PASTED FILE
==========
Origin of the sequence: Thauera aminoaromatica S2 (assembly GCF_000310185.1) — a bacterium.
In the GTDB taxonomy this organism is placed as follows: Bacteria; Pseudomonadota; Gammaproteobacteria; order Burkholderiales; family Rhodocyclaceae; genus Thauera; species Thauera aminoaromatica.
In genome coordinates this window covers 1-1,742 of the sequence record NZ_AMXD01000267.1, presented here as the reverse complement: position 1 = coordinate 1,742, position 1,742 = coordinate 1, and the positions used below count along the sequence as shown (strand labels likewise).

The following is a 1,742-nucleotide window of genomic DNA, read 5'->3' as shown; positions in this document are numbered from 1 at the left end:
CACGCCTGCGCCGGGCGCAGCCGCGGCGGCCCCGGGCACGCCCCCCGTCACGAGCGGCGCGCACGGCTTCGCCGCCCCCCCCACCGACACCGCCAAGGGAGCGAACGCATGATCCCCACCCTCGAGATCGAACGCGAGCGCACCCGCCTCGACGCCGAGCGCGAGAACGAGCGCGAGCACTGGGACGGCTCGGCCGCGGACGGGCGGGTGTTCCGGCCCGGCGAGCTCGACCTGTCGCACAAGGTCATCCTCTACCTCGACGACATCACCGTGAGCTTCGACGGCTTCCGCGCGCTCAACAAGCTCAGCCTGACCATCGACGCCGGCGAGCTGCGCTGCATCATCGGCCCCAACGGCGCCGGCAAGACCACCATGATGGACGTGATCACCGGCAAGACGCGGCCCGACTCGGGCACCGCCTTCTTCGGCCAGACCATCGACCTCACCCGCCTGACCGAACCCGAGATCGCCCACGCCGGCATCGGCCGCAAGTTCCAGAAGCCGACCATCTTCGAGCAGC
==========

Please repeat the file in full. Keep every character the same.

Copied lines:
Origin of the sequence: Thauera aminoaromatica S2 (assembly GCF_000310185.1) — a bacterium.
In the GTDB taxonomy this organism is placed as follows: Bacteria; Pseudomonadota; Gammaproteobacteria; order Burkholderiales; family Rhodocyclaceae; genus Thauera; species Thauera aminoaromatica.
In genome coordinates this window covers 1-1,742 of the sequence record NZ_AMXD01000267.1, presented here as the reverse complement: position 1 = coordinate 1,742, position 1,742 = coordinate 1, and the positions used below count along the sequence as shown (strand labels likewise).

The following is a 1,742-nucleotide window of genomic DNA, read 5'->3' as shown; positions in this document are numbered from 1 at the left end:
CACGCCTGCGCCGGGCGCAGCCGCGGCGGCCCCGGGCACGCCCCCCGTCACGAGCGGCGCGCACGGCTTCGCCGCCCCCCCCACCGACACCGCCAAGGGAGCGAACGCATGATCCCCACCCTCGAGATCGAACGCGAGCGCACCCGCCTCGACGCCGAGCGCGAGAACGAGCGCGAGCACTGGGACGGCTCGGCCGCGGACGGGCGGGTGTTCCGGCCCGGCGAGCTCGACCTGTCGCACAAGGTCATCCTCTACCTCGACGACATCACCGTGAGCTTCGACGGCTTCCGCGCGCTCAACAAGCTCAGCCTGACCATCGACGCCGGCGAGCTGCGCTGCATCATCGGCCCCAACGGCGCCGGCAAGACCACCATGATGGACGTGATCACCGGCAAGACGCGGCCCGACTCGGGCACCGCCTTCTTCGGCCAGACCATCGACCTCACCCGCCTGACCGAACCCGAGATCGCCCACGCCGGCATCGGCCGCAAGTTCCAGAAGCCGACCATCTTCGAGCAGC